How Dirty Customer Data Piles Up Into A Mess
Dirty data may mean a dead-end to business value. Even worse, it can have a negative impact on business value. Dirty data can cause minor problems or be catastrophic.
A catastrophic problem would be losing a customer or having to take a major financial write-off [
] less of an impact is an invoice going to the wrong department at a customer site but the customer routing it correctly to fix your mistake, again and again.
The impression you leave with the customer is that you are out of control or that you do not care."
-- Olin Thompson, Why Systems Fail: The Dead-End Of Dirty Data
The term 'dirty data' is vague. But the catastrophes that invalid data can cause you aren't. 'Invalid data' is a better term to describe the real problem confronting customer database systems.
Data that under examination become misleading information to an end-user are invalid data. Its quality is nominal due to perceived shortcomings in its uniqueness, completeness, timeliness, accuracy and consistency.
In non-technical terms, if the data captured at one end of the line arrive to your end to become information that is duplicated, incomplete, too aged to meet your needs, imprecise or contradictory, then you got a severe problem in your hands, especially if this information describes your valued customer.
Yet the problem is not the data itself. The problem lies with your expectations about the information that should result from your scrutiny of these data.
That Dirty Customer Data
Data usefulness depends on a user's conversion of said data into actionable information, and on the subsequent employment of this information to meet a user's anticipated needs.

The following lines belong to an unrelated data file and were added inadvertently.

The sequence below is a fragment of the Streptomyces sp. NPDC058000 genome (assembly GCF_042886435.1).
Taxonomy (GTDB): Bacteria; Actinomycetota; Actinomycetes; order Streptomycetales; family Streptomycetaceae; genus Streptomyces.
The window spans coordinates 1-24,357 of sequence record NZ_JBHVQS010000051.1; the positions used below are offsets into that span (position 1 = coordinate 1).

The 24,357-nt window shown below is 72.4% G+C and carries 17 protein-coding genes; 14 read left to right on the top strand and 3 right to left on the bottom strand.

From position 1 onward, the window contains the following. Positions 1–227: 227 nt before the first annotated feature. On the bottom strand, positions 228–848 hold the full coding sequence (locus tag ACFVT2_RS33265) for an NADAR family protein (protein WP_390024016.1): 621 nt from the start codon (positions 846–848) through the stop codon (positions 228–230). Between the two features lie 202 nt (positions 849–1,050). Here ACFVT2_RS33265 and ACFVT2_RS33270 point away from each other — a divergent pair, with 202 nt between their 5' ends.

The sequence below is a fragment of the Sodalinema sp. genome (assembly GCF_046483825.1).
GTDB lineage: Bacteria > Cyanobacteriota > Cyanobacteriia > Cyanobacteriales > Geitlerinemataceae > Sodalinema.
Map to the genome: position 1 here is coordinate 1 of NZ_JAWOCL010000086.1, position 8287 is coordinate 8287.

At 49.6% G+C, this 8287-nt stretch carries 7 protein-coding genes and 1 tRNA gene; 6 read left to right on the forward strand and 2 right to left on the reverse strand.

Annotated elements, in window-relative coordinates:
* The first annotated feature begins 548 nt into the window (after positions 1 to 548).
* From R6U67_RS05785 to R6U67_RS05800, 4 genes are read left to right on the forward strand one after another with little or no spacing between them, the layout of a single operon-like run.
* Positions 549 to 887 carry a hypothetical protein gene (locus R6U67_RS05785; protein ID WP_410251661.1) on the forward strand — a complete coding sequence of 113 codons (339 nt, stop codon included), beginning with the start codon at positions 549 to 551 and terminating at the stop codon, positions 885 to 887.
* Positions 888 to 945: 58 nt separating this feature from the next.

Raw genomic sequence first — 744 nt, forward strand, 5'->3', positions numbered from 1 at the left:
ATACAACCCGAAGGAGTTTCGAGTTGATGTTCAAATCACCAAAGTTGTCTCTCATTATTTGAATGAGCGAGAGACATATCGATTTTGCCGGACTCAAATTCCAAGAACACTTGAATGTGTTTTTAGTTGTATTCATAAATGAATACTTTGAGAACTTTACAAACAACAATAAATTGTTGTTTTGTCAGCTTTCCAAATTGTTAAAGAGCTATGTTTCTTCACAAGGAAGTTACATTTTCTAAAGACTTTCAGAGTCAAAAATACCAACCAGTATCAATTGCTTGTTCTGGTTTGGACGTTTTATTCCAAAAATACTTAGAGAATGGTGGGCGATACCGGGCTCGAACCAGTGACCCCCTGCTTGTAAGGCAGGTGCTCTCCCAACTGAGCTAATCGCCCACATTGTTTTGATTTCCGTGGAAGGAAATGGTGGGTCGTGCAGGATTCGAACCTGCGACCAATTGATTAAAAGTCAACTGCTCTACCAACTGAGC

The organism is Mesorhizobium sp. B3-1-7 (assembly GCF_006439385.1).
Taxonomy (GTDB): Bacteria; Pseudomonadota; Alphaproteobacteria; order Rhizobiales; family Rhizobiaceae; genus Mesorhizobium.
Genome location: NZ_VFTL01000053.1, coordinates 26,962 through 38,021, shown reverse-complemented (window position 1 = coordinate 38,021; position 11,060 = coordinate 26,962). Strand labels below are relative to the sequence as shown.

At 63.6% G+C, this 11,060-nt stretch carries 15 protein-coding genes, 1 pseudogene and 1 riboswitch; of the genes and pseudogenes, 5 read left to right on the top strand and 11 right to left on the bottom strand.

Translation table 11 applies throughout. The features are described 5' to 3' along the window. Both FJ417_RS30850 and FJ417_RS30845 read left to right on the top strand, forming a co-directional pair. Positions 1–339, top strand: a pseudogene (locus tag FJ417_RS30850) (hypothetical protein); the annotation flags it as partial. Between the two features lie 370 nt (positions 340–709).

This is not a fanciful distinction between data and information.
A customer support call center, for example, might flawlessly capture every text character, every digit (i.e. data) that make up a customer name and phone number (i.e. information), because they are vital for call center agents to use to communicate with customers by phone. They won't call this dirty customer data. But if you examine the address and email data for these records, what type of quality would you anticipate to find there?
If you realize upfront that data entry procedures were established primarily to facilitate the use of a phone by call center agents to call the customer, then it should come as no surprise that postal or email data in the same system was not top priority to collect, whether correctly or at all.
A marketer in need of sending out a direct mail promotion who is made to depend on customer address or email entries from this call center data source might characterize this source as containing 'dirty customer data', even if the call center agents had been perfectly satisfied with its quality for their own purposes.
Suddenly we have a dirty customer data or simply a data quality problem that is actually an information expectations management problem.
The marketer expects reliable postal addresses from a call center data set when that postal data actually sit in the shipping department's system and not necessarily in the call center.
Now replicate this situation by extracting data from many other sources (e.g. sales, accounting, production, marketing) to consolidate and centralize for access by a diverse community of end-users with a multiplicity of usage demands, and were looking at a nightmare in the making.